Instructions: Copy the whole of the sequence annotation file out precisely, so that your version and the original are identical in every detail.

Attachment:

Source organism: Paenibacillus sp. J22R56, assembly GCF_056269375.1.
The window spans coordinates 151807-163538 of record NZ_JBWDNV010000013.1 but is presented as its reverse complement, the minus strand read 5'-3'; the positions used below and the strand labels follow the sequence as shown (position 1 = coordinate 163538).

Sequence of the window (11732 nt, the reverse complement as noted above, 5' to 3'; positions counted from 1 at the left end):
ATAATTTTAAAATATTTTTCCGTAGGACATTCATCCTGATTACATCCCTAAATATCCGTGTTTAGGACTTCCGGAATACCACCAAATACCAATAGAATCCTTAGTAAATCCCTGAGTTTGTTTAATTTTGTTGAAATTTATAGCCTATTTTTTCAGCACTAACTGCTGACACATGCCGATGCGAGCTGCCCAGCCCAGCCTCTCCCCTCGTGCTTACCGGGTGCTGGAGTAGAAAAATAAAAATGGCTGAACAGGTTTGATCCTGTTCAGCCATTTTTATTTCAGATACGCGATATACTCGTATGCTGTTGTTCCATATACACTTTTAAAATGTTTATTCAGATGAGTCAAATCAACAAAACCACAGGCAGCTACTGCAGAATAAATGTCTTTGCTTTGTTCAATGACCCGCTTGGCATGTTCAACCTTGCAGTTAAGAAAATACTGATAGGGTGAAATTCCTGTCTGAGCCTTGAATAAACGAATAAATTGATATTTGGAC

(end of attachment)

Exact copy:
Source organism: Paenibacillus sp. J22R56, assembly GCF_056269375.1.
The window spans coordinates 151807-163538 of record NZ_JBWDNV010000013.1 but is presented as its reverse complement, the minus strand read 5'-3'; the positions used below and the strand labels follow the sequence as shown (position 1 = coordinate 163538).

Sequence of the window (11732 nt, the reverse complement as noted above, 5' to 3'; positions counted from 1 at the left end):
ATAATTTTAAAATATTTTTCCGTAGGACATTCATCCTGATTACATCCCTAAATATCCGTGTTTAGGACTTCCGGAATACCACCAAATACCAATAGAATCCTTAGTAAATCCCTGAGTTTGTTTAATTTTGTTGAAATTTATAGCCTATTTTTTCAGCACTAACTGCTGACACATGCCGATGCGAGCTGCCCAGCCCAGCCTCTCCCCTCGTGCTTACCGGGTGCTGGAGTAGAAAAATAAAAATGGCTGAACAGGTTTGATCCTGTTCAGCCATTTTTATTTCAGATACGCGATATACTCGTATGCTGTTGTTCCATATACACTTTTAAAATGTTTATTCAGATGAGTCAAATCAACAAAACCACAGGCAGCTACTGCAGAATAAATGTCTTTGCTTTGTTCAATGACCCGCTTGGCATGTTCAACCTTGCAGTTAAGAAAATACTGATAGGGTGAAATTCCTGTCTGAGCCTTGAATAAACGAATAAATTGATATTTGGAC